The terms dominant and recessive refer to the interaction of alleles in producing the phenotype of the heterozygote. If there are two alternative phenotypes, by definition the phenotype exhibited by the heterozygote is called "dominant" and the "hidden" phenotype is called "recessive". The key concept of dominance is that the heterozygote is phenotypically identical to one of the two homozygotes. That trait corresponding to the dominant allele may then be called the "dominant" trait.

Dominance is a genotypic relationship between alleles, as manifested in the phenotype. It is unrelated to the nature of the phenotype itself, e.g., whether it is regarded as normal or abnormal, standard or nonstandard, healthy or diseased, stronger or weaker, or more or less extreme. It is also important to distinguish between the "round" gene locus, the "round" allele at that locus, and the "round" phenotype it produces. It is inaccurate to say that "the round gene dominates the wrinkled gene" or that "round peas dominate wrinkled peas."

Recommended reading for an overview:

  1. http://en.wikipedia.org/wiki/Dominance_relationship
  2. http://en.wikipedia.org/wiki/Dominant_negative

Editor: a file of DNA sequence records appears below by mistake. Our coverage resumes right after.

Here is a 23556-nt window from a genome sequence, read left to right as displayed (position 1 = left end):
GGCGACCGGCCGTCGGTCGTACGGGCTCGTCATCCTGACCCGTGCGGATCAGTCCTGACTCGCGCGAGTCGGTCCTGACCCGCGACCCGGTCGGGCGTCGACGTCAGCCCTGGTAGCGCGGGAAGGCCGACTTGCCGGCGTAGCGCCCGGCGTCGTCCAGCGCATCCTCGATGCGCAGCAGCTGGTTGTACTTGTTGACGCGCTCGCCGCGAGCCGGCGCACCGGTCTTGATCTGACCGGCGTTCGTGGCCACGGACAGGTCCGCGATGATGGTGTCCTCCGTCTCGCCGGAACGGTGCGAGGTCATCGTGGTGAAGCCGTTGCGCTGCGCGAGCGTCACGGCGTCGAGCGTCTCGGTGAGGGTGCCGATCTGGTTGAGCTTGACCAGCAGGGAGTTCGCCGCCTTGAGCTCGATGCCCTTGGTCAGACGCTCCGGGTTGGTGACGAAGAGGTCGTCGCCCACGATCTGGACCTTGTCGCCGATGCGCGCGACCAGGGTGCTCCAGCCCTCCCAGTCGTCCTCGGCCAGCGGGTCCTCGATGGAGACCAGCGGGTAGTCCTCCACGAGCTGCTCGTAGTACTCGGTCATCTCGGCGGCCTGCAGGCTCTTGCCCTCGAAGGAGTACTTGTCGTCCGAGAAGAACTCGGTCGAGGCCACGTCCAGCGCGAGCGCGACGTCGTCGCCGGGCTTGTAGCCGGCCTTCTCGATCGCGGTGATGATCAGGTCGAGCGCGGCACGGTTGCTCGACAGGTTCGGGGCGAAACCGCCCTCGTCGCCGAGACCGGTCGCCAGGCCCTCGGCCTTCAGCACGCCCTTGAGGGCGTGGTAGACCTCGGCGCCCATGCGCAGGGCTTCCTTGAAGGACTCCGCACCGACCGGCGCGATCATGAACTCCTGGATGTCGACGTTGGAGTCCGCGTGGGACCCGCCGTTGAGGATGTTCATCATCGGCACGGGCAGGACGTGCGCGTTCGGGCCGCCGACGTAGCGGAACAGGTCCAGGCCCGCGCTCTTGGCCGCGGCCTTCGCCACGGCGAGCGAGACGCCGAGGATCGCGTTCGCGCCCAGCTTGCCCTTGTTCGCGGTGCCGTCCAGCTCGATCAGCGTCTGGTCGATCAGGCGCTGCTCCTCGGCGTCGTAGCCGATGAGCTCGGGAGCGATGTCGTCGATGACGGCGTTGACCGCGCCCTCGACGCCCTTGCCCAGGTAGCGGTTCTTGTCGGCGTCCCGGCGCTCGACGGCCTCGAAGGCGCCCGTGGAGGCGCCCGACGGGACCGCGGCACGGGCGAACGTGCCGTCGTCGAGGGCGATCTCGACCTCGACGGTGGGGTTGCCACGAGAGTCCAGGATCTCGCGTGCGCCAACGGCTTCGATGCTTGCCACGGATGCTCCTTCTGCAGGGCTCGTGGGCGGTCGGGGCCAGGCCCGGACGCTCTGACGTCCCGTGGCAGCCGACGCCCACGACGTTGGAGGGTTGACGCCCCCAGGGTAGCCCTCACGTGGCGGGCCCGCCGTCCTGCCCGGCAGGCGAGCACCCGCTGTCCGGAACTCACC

You can also look to "dominant negative" phenotypes to get a good idea of what "dominance" entails (this was the concept that really locked it in for me in college). One example is Marfan syndrome, where the mutant allele of FBN1 (fibrillin-1) produces a version of the protein that is antagonistic to the protein produced by the "healthy" allele.

Dominant negative and semi-dominant alleles can be seen when the protein forms dimers to function. Activin type receptors form dimers to transduce a signal from an extracellular ligand into the cell. A truncated receptor protein that has the dimerization domain but lacks the intracellular domain necessary for signal transduction will act in a dominant negative fashion over the wildtype allele: Dimers are formed but the signal is not transduced. This has been implicated in hereditary colorectal cancers.

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+1 for the quote on phenotypes. –  nico Mar 7 '12 at 8:28